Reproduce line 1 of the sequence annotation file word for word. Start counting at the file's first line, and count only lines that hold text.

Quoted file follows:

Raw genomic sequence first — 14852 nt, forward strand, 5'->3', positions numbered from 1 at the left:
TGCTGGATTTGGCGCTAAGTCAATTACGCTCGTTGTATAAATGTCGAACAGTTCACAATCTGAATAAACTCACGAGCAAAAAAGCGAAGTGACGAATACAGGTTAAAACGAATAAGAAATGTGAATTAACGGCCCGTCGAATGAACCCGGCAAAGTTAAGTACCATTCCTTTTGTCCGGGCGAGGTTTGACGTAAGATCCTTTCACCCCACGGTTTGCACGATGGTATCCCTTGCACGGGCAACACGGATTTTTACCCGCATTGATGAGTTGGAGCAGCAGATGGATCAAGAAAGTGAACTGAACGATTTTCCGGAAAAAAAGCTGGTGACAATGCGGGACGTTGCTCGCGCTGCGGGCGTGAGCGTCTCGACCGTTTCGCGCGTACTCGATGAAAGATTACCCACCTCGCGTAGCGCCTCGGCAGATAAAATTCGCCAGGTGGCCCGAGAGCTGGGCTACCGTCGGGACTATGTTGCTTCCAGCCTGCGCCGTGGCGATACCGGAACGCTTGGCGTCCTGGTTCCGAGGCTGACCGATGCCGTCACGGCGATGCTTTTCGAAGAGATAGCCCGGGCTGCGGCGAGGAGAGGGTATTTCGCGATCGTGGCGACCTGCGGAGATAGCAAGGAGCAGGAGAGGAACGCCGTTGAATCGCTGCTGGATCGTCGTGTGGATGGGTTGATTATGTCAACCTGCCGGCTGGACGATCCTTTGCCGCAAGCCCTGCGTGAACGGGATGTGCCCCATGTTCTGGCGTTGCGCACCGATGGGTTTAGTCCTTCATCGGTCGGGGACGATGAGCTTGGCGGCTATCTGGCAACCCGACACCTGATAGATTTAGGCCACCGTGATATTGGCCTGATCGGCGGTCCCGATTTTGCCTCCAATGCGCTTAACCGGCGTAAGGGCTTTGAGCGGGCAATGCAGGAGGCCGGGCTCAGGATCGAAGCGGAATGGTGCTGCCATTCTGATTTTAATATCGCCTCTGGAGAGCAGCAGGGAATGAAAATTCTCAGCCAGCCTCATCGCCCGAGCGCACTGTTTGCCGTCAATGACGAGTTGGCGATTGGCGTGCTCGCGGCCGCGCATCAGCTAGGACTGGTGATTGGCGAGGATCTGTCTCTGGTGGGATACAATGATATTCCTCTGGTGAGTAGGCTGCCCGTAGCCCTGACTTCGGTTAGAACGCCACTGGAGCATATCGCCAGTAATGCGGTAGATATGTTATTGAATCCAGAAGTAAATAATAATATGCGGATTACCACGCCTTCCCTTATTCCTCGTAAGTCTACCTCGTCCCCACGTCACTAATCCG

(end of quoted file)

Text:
Raw genomic sequence first — 14852 nt, forward strand, 5'->3', positions numbered from 1 at the left: